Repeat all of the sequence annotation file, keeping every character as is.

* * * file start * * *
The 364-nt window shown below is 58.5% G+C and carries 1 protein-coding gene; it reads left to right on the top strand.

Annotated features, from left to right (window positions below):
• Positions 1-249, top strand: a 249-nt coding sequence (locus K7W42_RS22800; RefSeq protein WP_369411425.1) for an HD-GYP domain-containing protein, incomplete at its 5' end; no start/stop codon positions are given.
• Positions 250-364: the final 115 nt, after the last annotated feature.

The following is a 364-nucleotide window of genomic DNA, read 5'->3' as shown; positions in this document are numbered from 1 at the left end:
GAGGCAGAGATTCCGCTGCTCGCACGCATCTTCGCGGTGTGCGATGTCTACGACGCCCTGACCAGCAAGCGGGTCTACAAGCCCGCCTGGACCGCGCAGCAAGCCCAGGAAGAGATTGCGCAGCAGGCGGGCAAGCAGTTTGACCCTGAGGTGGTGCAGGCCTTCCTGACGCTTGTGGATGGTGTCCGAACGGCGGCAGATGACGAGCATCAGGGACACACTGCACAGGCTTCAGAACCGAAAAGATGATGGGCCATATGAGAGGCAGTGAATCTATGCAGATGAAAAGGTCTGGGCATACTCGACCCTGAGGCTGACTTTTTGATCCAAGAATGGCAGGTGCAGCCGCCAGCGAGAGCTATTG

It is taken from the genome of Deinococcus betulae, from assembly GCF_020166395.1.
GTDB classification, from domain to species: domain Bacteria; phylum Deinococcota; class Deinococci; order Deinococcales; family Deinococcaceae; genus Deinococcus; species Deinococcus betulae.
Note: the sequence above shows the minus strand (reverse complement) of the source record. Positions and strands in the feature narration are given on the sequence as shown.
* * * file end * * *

The 364-nt window shown below is 58.5% G+C and carries 1 protein-coding gene; it reads left to right on the top strand.

Annotated features, from left to right (window positions below):
• Positions 1-249, top strand: a 249-nt coding sequence (locus K7W42_RS22800; RefSeq protein WP_369411425.1) for an HD-GYP domain-containing protein, incomplete at its 5' end; no start/stop codon positions are given.
• Positions 250-364: the final 115 nt, after the last annotated feature.

The following is a 364-nucleotide window of genomic DNA, read 5'->3' as shown; positions in this document are numbered from 1 at the left end:
GAGGCAGAGATTCCGCTGCTCGCACGCATCTTCGCGGTGTGCGATGTCTACGACGCCCTGACCAGCAAGCGGGTCTACAAGCCCGCCTGGACCGCGCAGCAAGCCCAGGAAGAGATTGCGCAGCAGGCGGGCAAGCAGTTTGACCCTGAGGTGGTGCAGGCCTTCCTGACGCTTGTGGATGGTGTCCGAACGGCGGCAGATGACGAGCATCAGGGACACACTGCACAGGCTTCAGAACCGAAAAGATGATGGGCCATATGAGAGGCAGTGAATCTATGCAGATGAAAAGGTCTGGGCATACTCGACCCTGAGGCTGACTTTTTGATCCAAGAATGGCAGGTGCAGCCGCCAGCGAGAGCTATTG

It is taken from the genome of Deinococcus betulae, from assembly GCF_020166395.1.
GTDB classification, from domain to species: domain Bacteria; phylum Deinococcota; class Deinococci; order Deinococcales; family Deinococcaceae; genus Deinococcus; species Deinococcus betulae.
Note: the sequence above shows the minus strand (reverse complement) of the source record. Positions and strands in the feature narration are given on the sequence as shown.